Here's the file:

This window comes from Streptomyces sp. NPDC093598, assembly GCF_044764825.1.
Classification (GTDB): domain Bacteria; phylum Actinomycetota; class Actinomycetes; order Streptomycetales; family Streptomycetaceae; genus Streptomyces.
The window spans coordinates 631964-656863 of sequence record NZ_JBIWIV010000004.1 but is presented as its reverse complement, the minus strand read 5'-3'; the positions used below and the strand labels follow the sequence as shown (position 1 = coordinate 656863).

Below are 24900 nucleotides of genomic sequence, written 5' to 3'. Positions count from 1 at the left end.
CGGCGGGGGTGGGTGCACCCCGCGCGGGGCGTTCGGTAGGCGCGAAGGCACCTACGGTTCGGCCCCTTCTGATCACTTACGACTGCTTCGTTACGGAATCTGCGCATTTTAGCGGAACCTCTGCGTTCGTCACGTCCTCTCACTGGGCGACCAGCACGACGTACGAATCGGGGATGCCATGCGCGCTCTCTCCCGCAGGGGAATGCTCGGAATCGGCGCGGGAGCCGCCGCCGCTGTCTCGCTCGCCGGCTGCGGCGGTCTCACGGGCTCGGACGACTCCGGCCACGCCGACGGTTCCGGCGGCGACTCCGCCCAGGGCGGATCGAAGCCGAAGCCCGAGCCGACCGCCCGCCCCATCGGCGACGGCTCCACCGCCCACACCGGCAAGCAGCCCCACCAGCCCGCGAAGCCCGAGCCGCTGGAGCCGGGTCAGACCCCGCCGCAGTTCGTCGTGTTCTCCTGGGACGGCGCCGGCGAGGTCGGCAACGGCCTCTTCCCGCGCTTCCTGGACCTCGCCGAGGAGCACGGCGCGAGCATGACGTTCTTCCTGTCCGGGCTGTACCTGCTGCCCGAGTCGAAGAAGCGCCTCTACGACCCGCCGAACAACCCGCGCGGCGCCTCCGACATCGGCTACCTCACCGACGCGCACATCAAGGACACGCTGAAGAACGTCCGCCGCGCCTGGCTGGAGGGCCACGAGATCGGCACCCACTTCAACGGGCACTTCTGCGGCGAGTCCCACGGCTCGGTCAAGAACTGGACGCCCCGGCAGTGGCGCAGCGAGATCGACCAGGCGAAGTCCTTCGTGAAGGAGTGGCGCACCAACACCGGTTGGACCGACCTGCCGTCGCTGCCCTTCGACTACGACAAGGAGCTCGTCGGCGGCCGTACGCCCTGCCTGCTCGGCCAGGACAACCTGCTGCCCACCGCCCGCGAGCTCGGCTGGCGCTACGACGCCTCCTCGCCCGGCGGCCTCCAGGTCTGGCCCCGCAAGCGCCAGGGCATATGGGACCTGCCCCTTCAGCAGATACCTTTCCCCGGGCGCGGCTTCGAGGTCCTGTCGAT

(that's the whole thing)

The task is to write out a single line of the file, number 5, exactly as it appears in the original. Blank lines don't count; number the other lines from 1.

CGGCGGGGGTGGGTGCACCCCGCGCGGGGCGTTCGGTAGGCGCGAAGGCACCTACGGTTCGGCCCCTTCTGATCACTTACGACTGCTTCGTTACGGAATCTGCGCATTTTAGCGGAACCTCTGCGTTCGTCACGTCCTCTCACTGGGCGACCAGCACGACGTACGAATCGGGGATGCCATGCGCGCTCTCTCCCGCAGGGGAATGCTCGGAATCGGCGCGGGAGCCGCCGCCGCTGTCTCGCTCGCCGGCTGCGGCGGTCTCACGGGCTCGGACGACTCCGGCCACGCCGACGGTTCCGGCGGCGACTCCGCCCAGGGCGGATCGAAGCCGAAGCCCGAGCCGACCGCCCGCCCCATCGGCGACGGCTCCACCGCCCACACCGGCAAGCAGCCCCACCAGCCCGCGAAGCCCGAGCCGCTGGAGCCGGGTCAGACCCCGCCGCAGTTCGTCGTGTTCTCCTGGGACGGCGCCGGCGAGGTCGGCAACGGCCTCTTCCCGCGCTTCCTGGACCTCGCCGAGGAGCACGGCGCGAGCATGACGTTCTTCCTGTCCGGGCTGTACCTGCTGCCCGAGTCGAAGAAGCGCCTCTACGACCCGCCGAACAACCCGCGCGGCGCCTCCGACATCGGCTACCTCACCGACGCGCACATCAAGGACACGCTGAAGAACGTCCGCCGCGCCTGGCTGGAGGGCCACGAGATCGGCACCCACTTCAACGGGCACTTCTGCGGCGAGTCCCACGGCTCGGTCAAGAACTGGACGCCCCGGCAGTGGCGCAGCGAGATCGACCAGGCGAAGTCCTTCGTGAAGGAGTGGCGCACCAACACCGGTTGGACCGACCTGCCGTCGCTGCCCTTCGACTACGACAAGGAGCTCGTCGGCGGCCGTACGCCCTGCCTGCTCGGCCAGGACAACCTGCTGCCCACCGCCCGCGAGCTCGGCTGGCGCTACGACGCCTCCTCGCCCGGCGGCCTCCAGGTCTGGCCCCGCAAGCGCCAGGGCATATGGGACCTGCCCCTTCAGCAGATACCTTTCCCCGGGCGCGGCTTCGAGGTCCTGTCGAT